It would be easy to flat out grade the bullpen as an outright failure. With the exception of a couple of stretches for a couple of weeks, the Texas Rangers’ bullpen was, at best, a shocking, seat-squirming necessity in each ballgame. At worst, it was a complete firestorm of failure, leading to 21 blown saves.

It’s not the 21 blown saves by themselves that cost the Rangers a .500 record and a real chance at competing – 21 blown saves was right about middle of the pack for all of baseball and 9th in the American League. It’s the Save Percentage – the amount of opportunities actually converted into saves – of 58% that catches your eye. It was dead last in the American League. Detroit was close behind at 58.18%. In terms of reliable bullpens, the Tigers aren’t exactly good company to keep.

After going through two named closers, struggling to find an identity and an anchor and, strictly speaking, suffering from a complete regression of talent, the bullpen was certainly over-hyped going into the season. There was such confidence going into 2017, Jon Daniels did not make a single move in the offseason to augment the bullpen except for Rule 5 Acquisition Mike Hauschild.

As we take a look at the key issues that plagued the bullpen, that seems like a good place to start.

Mike Hauschild: The goal of a Rule 5 pick is to try and turn nothing into something. 40-man rosters are hard to assemble for a general manager, especially if you have a plethora of talent you’d like to hang on to. Hauschild was left off of the 40-man roster of the Houston Astros in December and the Rangers decided they would add some competition to the rotation battle. Once added to the Rangers, Hauschild would have to do well enough to remain on the active 25-man roster for the entire season.

The 27-year old pitched well enough out of Spring Training, posting a 2.70 ERA in 20 innings, to merit further discussion as the season began. The discussion seemed to halt quickly. In April, Hauschild pitched in four games and gave up runs in each appearance, culminating in a five run outing over 3.1 innings, as he ate some innings in his swan song. The Rangers were pigeon-holed into keeping the 27-year old through April, because of the Rule 5 restrictions, but couldn’t use him reliably. He ended up going back to the Astros. GRADE: F-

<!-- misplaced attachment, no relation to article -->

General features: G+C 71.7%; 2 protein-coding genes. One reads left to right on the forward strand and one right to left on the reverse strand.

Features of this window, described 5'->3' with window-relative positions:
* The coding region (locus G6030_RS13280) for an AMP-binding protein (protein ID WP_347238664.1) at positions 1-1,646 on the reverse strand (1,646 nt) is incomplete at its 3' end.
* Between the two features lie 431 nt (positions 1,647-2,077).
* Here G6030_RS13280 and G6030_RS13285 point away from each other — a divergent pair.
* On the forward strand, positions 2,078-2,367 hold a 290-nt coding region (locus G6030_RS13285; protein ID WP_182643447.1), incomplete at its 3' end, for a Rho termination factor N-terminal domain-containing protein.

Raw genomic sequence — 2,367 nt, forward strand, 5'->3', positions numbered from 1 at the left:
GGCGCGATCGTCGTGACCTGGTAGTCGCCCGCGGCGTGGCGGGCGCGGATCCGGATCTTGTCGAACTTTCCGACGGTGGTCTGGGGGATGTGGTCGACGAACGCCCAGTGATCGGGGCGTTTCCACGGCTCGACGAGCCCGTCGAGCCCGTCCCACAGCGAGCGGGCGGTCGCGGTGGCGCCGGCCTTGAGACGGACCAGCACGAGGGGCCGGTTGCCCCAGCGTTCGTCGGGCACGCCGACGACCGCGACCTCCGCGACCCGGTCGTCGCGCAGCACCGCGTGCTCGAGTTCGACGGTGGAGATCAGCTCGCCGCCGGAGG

Jeremy Jeffress: Jeffress’ time with Texas was cursed since he joined the team at the trading deadline last summer. Once a closer with the Milwaukee Brewers, the Rangers hoped to tap into that high leverage relief experience to augment their bullpen. Just under a month after his acquisition, Jeffress was arrested on DWI charges. He spent some time in rehab and rejoined the team towards the end of September. In 12 appearances in 2016, Jeffress put up a 2.70 ERA.

Texas hoped that they would get that pitch-to-contact arm for 2017. It wasn’t the kind of contact they were hoping for. In 40.2 innings, Jeffress gave up 49 hits to the tune of a 5.31 ERA. Whether Texas was going to be in a playoff race down the stretch was irrelevant – the Rangers couldn’t afford to keep Jeffress on the team. He was eventually traded back to Milwaukee, not for Lewis Brinson or Ryan Cordell, but for off-the-radar minor leaguer Tayler Scott. GRADE: F

Keone Kela: When Kela was in the bullpen, he was good. Unfortunately, for the second year in a row, the 24-year old was away from the club more than he was with it. It started off with Kela being held off of the 25-man roster at the start of the year due to unspecified disciplinary reasons. Even upon his return, the hard throwing righty suffered from elbow, shoulder and biceps problems.